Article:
Newspaper article Sarasota Herald Tribune

Land Set Tone for Housing

Newspaper article Sarasota Herald Tribune

Land Set Tone for Housing

Article excerpt

Last year, University Park Country Club celebrated its 20th anniversary. The award-winning golf-course community, two miles west of Interstate 75, was developed by local builder Pat Neal, who wanted to create a prestigious, elegant-looking place while preserving the native landscape.

"University Park was the first golf course I ever built," says Neal. "We worked hard to assure that we maintained the natural features of the land -- palmettos, the beautiful oaks, maples, bay trees and loblolly bay shrubs."

The community features many environmental, "green" aspects that were unique at the time but have since become the norm in development. A large oak hammock canopies the road inside the entrance gate on University Parkway. The lakes and retention ponds were dug especially deep to create a system of irrigation throughout. With few exceptions, homes do not back up to one another, but face the golf course, lakes or nature preserves.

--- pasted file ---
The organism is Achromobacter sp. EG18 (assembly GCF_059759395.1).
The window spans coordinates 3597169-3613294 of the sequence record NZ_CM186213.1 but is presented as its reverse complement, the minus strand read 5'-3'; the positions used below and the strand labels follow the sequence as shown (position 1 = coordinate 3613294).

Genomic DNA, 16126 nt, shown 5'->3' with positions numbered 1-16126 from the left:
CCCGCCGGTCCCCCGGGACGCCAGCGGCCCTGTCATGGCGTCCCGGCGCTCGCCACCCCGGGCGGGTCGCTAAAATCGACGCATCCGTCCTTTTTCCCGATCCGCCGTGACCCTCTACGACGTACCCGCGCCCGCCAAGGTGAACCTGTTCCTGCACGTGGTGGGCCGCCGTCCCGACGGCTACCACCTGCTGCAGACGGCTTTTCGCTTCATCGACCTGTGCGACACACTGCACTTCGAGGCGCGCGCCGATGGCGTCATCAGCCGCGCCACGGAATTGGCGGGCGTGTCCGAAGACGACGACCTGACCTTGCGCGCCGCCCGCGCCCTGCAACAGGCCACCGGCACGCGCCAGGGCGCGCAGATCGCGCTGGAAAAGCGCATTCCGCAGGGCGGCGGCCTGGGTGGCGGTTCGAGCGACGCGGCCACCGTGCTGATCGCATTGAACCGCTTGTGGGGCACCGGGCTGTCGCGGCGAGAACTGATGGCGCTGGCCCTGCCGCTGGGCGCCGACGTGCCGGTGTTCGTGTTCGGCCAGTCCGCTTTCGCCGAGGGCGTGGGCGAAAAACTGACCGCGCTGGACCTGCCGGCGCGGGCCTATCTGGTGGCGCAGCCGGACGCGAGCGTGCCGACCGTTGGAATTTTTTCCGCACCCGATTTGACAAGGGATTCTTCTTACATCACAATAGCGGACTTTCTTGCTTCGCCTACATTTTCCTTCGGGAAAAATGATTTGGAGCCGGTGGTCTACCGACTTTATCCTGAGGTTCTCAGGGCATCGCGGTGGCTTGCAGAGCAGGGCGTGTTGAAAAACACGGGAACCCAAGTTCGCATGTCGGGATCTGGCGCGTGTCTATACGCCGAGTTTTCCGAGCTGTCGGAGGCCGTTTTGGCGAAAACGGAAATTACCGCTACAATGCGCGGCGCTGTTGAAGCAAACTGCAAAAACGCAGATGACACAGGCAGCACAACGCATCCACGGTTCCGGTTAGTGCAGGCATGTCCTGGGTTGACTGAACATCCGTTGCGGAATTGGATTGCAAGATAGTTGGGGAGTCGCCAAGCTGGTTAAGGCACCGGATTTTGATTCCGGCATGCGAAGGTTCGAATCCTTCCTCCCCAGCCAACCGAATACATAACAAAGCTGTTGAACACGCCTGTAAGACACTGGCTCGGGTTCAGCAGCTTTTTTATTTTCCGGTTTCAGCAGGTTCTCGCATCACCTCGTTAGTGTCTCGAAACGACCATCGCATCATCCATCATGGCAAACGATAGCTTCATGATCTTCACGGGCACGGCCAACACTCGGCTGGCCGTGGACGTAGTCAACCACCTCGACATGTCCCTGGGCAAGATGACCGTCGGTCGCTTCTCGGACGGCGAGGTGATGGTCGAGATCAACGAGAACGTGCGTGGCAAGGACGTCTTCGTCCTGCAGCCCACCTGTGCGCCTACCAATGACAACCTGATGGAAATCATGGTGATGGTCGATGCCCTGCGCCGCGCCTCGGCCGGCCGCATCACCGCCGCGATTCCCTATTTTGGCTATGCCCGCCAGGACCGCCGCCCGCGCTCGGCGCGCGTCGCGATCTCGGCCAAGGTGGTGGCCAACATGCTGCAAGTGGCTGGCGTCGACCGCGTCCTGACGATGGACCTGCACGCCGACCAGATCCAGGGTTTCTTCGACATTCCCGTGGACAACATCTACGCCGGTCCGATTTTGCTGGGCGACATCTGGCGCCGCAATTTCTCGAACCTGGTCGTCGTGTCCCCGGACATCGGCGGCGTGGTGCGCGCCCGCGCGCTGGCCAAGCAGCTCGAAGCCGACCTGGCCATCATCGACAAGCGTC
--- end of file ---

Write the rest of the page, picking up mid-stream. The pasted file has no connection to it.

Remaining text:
When Neal purchased the land with Rolf Pasold, a British business partner, and started to develop it in 1989, the area was platted for 1,250 homes. All but a handful have been built.

Neal's idea was to create enclave neighborhoods throughout, each with its own separate name, square footage and price point, to ensure that there would be homes for almost every lifestyle and budget. There are now 31 such subdivisions, with housing that ranges from small, maintenance-free villas to custom-built, million-dollar estate homes.

In the first four neighborhoods, Neal constructed most of the houses himself. But in subsequent subdivisions, residents could choose among six builders, including Lee Wetherington, Todd Johnston and Anchor Homes. As a result, there is a diversity of styles throughout the community.

When it came to laying out the 27-hole championship golf course, Neal had help from his son John, then 14. "During construction, he shot balls off the tees in the fairways so we could understand the landing zones, obstacles, and where the houses should be, he says.

John, now 37, has become a builder himself. He still remembers when the area was pristine Florida landscape. "I learned to drive on the property and went camping with my grandfather there," he says. …

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